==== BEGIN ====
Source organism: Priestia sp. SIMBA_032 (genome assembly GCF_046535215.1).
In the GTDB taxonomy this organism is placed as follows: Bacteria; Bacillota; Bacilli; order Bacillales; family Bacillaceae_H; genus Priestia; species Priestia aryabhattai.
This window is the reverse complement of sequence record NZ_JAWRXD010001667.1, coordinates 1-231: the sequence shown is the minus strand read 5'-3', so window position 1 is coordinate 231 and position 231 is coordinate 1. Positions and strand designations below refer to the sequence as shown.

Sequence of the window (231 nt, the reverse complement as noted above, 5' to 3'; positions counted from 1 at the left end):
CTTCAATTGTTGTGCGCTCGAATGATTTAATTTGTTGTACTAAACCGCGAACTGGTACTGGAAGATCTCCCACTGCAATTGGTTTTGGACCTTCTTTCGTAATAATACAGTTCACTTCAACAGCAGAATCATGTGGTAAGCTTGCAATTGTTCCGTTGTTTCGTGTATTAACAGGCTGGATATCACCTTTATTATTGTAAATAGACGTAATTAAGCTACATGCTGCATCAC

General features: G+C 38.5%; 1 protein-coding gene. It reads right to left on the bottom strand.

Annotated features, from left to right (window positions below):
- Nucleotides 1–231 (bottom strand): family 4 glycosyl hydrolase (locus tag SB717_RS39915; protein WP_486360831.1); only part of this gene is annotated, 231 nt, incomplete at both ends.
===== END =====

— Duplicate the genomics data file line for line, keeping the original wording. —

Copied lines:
Source organism: Priestia sp. SIMBA_032 (genome assembly GCF_046535215.1).
In the GTDB taxonomy this organism is placed as follows: Bacteria; Bacillota; Bacilli; order Bacillales; family Bacillaceae_H; genus Priestia; species Priestia aryabhattai.
This window is the reverse complement of sequence record NZ_JAWRXD010001667.1, coordinates 1-231: the sequence shown is the minus strand read 5'-3', so window position 1 is coordinate 231 and position 231 is coordinate 1. Positions and strand designations below refer to the sequence as shown.

Sequence of the window (231 nt, the reverse complement as noted above, 5' to 3'; positions counted from 1 at the left end):
CTTCAATTGTTGTGCGCTCGAATGATTTAATTTGTTGTACTAAACCGCGAACTGGTACTGGAAGATCTCCCACTGCAATTGGTTTTGGACCTTCTTTCGTAATAATACAGTTCACTTCAACAGCAGAATCATGTGGTAAGCTTGCAATTGTTCCGTTGTTTCGTGTATTAACAGGCTGGATATCACCTTTATTATTGTAAATAGACGTAATTAAGCTACATGCTGCATCAC

General features: G+C 38.5%; 1 protein-coding gene. It reads right to left on the bottom strand.

Annotated features, from left to right (window positions below):
- Nucleotides 1–231 (bottom strand): family 4 glycosyl hydrolase (locus tag SB717_RS39915; protein WP_486360831.1); only part of this gene is annotated, 231 nt, incomplete at both ends.